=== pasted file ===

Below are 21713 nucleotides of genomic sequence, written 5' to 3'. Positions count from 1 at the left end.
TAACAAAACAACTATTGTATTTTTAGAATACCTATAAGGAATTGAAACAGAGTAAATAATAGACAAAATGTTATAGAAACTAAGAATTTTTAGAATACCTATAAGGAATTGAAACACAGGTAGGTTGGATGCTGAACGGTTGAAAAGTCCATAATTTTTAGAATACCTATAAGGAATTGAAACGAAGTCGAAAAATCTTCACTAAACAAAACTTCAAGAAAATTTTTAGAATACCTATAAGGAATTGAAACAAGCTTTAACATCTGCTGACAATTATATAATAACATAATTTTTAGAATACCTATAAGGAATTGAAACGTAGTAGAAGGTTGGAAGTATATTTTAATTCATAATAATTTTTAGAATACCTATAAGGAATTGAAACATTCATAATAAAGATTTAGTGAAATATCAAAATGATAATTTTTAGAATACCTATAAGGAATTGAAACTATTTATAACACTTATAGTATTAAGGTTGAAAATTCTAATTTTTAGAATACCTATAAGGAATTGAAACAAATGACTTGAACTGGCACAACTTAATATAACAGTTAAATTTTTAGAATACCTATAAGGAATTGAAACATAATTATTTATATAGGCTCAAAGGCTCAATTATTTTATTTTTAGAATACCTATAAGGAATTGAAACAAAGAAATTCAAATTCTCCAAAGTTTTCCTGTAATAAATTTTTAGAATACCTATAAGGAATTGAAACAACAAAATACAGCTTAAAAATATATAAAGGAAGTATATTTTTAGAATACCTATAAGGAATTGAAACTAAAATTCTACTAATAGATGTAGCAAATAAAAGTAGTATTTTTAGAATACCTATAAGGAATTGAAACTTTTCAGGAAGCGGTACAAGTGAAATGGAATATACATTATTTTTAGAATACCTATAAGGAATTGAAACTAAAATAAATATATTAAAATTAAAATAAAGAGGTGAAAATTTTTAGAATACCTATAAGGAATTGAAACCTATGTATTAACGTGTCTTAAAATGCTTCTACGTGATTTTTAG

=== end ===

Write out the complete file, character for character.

Below are 21713 nucleotides of genomic sequence, written 5' to 3'. Positions count from 1 at the left end.
TAACAAAACAACTATTGTATTTTTAGAATACCTATAAGGAATTGAAACAGAGTAAATAATAGACAAAATGTTATAGAAACTAAGAATTTTTAGAATACCTATAAGGAATTGAAACACAGGTAGGTTGGATGCTGAACGGTTGAAAAGTCCATAATTTTTAGAATACCTATAAGGAATTGAAACGAAGTCGAAAAATCTTCACTAAACAAAACTTCAAGAAAATTTTTAGAATACCTATAAGGAATTGAAACAAGCTTTAACATCTGCTGACAATTATATAATAACATAATTTTTAGAATACCTATAAGGAATTGAAACGTAGTAGAAGGTTGGAAGTATATTTTAATTCATAATAATTTTTAGAATACCTATAAGGAATTGAAACATTCATAATAAAGATTTAGTGAAATATCAAAATGATAATTTTTAGAATACCTATAAGGAATTGAAACTATTTATAACACTTATAGTATTAAGGTTGAAAATTCTAATTTTTAGAATACCTATAAGGAATTGAAACAAATGACTTGAACTGGCACAACTTAATATAACAGTTAAATTTTTAGAATACCTATAAGGAATTGAAACATAATTATTTATATAGGCTCAAAGGCTCAATTATTTTATTTTTAGAATACCTATAAGGAATTGAAACAAAGAAATTCAAATTCTCCAAAGTTTTCCTGTAATAAATTTTTAGAATACCTATAAGGAATTGAAACAACAAAATACAGCTTAAAAATATATAAAGGAAGTATATTTTTAGAATACCTATAAGGAATTGAAACTAAAATTCTACTAATAGATGTAGCAAATAAAAGTAGTATTTTTAGAATACCTATAAGGAATTGAAACTTTTCAGGAAGCGGTACAAGTGAAATGGAATATACATTATTTTTAGAATACCTATAAGGAATTGAAACTAAAATAAATATATTAAAATTAAAATAAAGAGGTGAAAATTTTTAGAATACCTATAAGGAATTGAAACCTATGTATTAACGTGTCTTAAAATGCTTCTACGTGATTTTTAG